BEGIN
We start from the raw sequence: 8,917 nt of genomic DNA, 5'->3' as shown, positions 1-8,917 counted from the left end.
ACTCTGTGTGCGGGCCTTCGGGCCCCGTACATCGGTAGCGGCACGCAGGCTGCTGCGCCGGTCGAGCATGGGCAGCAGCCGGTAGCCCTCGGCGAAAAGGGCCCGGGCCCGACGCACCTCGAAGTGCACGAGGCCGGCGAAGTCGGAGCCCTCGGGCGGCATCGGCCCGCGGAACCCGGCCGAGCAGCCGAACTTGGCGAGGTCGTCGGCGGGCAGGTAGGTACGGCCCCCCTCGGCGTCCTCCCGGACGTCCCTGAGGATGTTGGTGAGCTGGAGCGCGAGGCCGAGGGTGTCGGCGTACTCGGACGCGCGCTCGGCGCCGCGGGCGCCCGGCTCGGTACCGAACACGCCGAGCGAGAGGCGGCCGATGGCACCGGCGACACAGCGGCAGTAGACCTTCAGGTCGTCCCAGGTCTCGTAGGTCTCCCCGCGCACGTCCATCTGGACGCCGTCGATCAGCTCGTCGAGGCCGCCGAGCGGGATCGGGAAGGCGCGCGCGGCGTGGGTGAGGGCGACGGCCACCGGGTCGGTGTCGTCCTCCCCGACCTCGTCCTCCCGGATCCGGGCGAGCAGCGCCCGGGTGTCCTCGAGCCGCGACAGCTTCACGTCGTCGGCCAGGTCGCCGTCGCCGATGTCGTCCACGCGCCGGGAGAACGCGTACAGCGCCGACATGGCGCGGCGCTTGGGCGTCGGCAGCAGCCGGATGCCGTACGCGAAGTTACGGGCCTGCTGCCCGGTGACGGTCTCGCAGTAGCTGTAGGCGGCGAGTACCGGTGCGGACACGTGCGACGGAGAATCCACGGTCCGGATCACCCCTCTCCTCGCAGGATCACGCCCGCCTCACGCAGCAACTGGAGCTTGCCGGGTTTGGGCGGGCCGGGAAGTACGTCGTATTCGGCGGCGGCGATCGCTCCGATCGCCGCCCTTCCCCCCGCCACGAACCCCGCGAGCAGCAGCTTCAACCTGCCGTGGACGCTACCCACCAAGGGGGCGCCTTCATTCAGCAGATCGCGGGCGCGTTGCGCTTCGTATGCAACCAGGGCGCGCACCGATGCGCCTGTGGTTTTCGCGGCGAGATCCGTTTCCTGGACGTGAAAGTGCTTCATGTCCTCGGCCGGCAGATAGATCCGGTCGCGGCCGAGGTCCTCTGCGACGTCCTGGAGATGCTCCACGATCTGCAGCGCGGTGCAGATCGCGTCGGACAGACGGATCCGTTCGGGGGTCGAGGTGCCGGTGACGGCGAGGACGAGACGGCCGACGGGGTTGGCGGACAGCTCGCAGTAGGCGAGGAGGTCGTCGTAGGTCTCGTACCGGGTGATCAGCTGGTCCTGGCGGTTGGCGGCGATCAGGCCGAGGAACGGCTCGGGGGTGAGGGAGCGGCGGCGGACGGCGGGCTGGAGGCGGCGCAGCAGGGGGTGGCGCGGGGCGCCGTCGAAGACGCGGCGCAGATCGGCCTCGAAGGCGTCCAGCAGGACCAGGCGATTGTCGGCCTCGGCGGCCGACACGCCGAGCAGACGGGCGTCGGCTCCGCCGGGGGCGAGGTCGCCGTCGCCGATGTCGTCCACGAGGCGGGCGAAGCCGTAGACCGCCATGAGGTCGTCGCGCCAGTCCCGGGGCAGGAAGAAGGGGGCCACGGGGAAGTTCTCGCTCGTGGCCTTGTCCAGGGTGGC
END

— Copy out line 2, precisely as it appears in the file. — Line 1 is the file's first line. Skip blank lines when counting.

ACTCTGTGTGCGGGCCTTCGGGCCCCGTACATCGGTAGCGGCACGCAGGCTGCTGCGCCGGTCGAGCATGGGCAGCAGCCGGTAGCCCTCGGCGAAAAGGGCCCGGGCCCGACGCACCTCGAAGTGCACGAGGCCGGCGAAGTCGGAGCCCTCGGGCGGCATCGGCCCGCGGAACCCGGCCGAGCAGCCGAACTTGGCGAGGTCGTCGGCGGGCAGGTAGGTACGGCCCCCCTCGGCGTCCTCCCGGACGTCCCTGAGGATGTTGGTGAGCTGGAGCGCGAGGCCGAGGGTGTCGGCGTACTCGGACGCGCGCTCGGCGCCGCGGGCGCCCGGCTCGGTACCGAACACGCCGAGCGAGAGGCGGCCGATGGCACCGGCGACACAGCGGCAGTAGACCTTCAGGTCGTCCCAGGTCTCGTAGGTCTCCCCGCGCACGTCCATCTGGACGCCGTCGATCAGCTCGTCGAGGCCGCCGAGCGGGATCGGGAAGGCGCGCGCGGCGTGGGTGAGGGCGACGGCCACCGGGTCGGTGTCGTCCTCCCCGACCTCGTCCTCCCGGATCCGGGCGAGCAGCGCCCGGGTGTCCTCGAGCCGCGACAGCTTCACGTCGTCGGCCAGGTCGCCGTCGCCGATGTCGTCCACGCGCCGGGAGAACGCGTACAGCGCCGACATGGCGCGGCGCTTGGGCGTCGGCAGCAGCCGGATGCCGTACGCGAAGTTACGGGCCTGCTGCCCGGTGACGGTCTCGCAGTAGCTGTAGGCGGCGAGTACCGGTGCGGACACGTGCGACGGAGAATCCACGGTCCGGATCACCCCTCTCCTCGCAGGATCACGCCCGCCTCACGCAGCAACTGGAGCTTGCCGGGTTTGGGCGGGCCGGGAAGTACGTCGTATTCGGCGGCGGCGATCGCTCCGATCGCCGCCCTTCCCCCCGCCACGAACCCCGCGAGCAGCAGCTTCAACCTGCCGTGGACGCTACCCACCAAGGGGGCGCCTTCATTCAGCAGATCGCGGGCGCGTTGCGCTTCGTATGCAACCAGGGCGCGCACCGATGCGCCTGTGGTTTTCGCGGCGAGATCCGTTTCCTGGACGTGAAAGTGCTTCATGTCCTCGGCCGGCAGATAGATCCGGTCGCGGCCGAGGTCCTCTGCGACGTCCTGGAGATGCTCCACGATCTGCAGCGCGGTGCAGATCGCGTCGGACAGACGGATCCGTTCGGGGGTCGAGGTGCCGGTGACGGCGAGGACGAGACGGCCGACGGGGTTGGCGGACAGCTCGCAGTAGGCGAGGAGGTCGTCGTAGGTCTCGTACCGGGTGATCAGCTGGTCCTGGCGGTTGGCGGCGATCAGGCCGAGGAACGGCTCGGGGGTGAGGGAGCGGCGGCGGACGGCGGGCTGGAGGCGGCGCAGCAGGGGGTGGCGCGGGGCGCCGTCGAAGACGCGGCGCAGATCGGCCTCGAAGGCGTCCAGCAGGACCAGGCGATTGTCGGCCTCGGCGGCCGACACGCCGAGCAGACGGGCGTCGGCTCCGCCGGGGGCGAGGTCGCCGTCGCCGATGTCGTCCACGAGGCGGGCGAAGCCGTAGACCGCCATGAGGTCGTCGCGCCAGTCCCGGGGCAGGAAGAAGGGGGCCACGGGGAAGTTCTCGCTCGTGGCCTTGTCCAGGGTGGC